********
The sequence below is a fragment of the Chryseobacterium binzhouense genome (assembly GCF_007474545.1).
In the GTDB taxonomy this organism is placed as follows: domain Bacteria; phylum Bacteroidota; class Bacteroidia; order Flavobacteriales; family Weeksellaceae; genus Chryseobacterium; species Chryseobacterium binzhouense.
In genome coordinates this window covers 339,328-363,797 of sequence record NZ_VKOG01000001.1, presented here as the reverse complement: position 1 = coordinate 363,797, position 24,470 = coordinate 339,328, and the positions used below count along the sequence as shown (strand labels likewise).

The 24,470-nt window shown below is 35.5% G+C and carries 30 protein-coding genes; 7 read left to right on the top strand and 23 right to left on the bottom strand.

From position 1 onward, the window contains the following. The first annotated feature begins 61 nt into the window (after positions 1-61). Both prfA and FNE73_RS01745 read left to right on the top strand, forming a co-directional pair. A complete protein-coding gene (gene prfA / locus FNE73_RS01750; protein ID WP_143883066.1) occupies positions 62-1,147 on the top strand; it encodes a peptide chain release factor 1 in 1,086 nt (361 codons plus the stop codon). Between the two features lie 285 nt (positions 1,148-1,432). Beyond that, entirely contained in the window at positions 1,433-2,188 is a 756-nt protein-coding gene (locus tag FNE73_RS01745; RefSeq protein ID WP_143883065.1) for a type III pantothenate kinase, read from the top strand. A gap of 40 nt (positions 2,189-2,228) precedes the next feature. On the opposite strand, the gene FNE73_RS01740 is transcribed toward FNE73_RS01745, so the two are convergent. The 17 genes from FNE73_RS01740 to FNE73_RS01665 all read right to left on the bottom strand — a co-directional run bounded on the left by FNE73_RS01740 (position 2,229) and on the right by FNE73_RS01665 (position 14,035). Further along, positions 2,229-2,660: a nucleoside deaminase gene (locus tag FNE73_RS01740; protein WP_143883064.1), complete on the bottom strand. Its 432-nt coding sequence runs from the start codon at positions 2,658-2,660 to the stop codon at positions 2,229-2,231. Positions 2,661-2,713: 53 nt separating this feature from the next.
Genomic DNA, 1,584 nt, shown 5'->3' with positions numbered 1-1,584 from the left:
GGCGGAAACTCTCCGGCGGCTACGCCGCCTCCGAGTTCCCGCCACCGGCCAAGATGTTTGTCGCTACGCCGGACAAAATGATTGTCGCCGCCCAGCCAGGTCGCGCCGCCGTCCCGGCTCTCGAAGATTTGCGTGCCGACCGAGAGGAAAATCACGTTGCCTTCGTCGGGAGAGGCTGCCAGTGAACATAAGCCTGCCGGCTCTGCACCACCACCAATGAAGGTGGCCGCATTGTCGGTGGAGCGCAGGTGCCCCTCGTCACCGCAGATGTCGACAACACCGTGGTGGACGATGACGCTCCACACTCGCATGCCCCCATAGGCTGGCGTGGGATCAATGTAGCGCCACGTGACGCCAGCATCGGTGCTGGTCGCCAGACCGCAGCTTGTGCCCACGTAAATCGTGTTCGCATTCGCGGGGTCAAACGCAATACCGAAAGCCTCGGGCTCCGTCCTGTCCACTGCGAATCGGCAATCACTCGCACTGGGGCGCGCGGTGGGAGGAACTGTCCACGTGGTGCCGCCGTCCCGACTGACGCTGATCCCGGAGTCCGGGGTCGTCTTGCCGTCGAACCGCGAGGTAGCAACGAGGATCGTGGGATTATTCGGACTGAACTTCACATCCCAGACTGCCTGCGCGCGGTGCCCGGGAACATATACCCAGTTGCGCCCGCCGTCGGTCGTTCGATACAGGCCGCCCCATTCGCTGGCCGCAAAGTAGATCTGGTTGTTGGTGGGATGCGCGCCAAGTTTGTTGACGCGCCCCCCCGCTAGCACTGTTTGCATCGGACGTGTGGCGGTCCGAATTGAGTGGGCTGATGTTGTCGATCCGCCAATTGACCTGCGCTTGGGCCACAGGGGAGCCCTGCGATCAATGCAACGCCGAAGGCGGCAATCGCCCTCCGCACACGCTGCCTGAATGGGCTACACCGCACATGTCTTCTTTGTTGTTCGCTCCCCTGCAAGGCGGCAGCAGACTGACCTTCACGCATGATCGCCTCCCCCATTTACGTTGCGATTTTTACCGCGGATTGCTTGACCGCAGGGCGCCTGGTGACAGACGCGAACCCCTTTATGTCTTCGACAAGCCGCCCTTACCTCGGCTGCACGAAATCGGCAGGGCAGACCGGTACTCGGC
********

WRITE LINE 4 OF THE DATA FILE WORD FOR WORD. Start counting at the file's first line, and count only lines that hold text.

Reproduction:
The 24,470-nt window shown below is 35.5% G+C and carries 30 protein-coding genes; 7 read left to right on the top strand and 23 right to left on the bottom strand.